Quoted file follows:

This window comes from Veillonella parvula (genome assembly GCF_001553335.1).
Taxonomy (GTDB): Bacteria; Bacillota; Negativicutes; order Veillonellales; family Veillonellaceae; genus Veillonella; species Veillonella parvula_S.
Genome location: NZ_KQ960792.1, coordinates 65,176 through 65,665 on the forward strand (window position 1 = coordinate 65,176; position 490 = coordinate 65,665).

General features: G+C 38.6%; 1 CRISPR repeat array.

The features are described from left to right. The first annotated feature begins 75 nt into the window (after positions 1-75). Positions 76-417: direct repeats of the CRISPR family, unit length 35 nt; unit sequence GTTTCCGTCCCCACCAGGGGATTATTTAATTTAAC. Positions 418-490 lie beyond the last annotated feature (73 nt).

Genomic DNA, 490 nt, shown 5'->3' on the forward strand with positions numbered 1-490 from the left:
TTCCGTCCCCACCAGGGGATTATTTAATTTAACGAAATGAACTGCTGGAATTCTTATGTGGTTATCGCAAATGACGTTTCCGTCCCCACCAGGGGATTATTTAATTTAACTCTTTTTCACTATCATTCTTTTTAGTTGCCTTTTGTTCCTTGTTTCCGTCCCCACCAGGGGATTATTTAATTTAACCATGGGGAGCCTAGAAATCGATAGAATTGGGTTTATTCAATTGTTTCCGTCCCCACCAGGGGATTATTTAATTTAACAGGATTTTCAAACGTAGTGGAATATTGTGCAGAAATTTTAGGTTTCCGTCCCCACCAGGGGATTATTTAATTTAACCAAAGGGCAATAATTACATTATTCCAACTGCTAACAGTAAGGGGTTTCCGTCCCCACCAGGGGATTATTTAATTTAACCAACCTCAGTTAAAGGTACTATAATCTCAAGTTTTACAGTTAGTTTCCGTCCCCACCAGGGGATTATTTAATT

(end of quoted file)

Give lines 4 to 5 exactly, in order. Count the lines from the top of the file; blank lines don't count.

General features: G+C 38.6%; 1 CRISPR repeat array.

The features are described from left to right. The first annotated feature begins 75 nt into the window (after positions 1-75). Positions 76-417: direct repeats of the CRISPR family, unit length 35 nt; unit sequence GTTTCCGTCCCCACCAGGGGATTATTTAATTTAAC. Positions 418-490 lie beyond the last annotated feature (73 nt).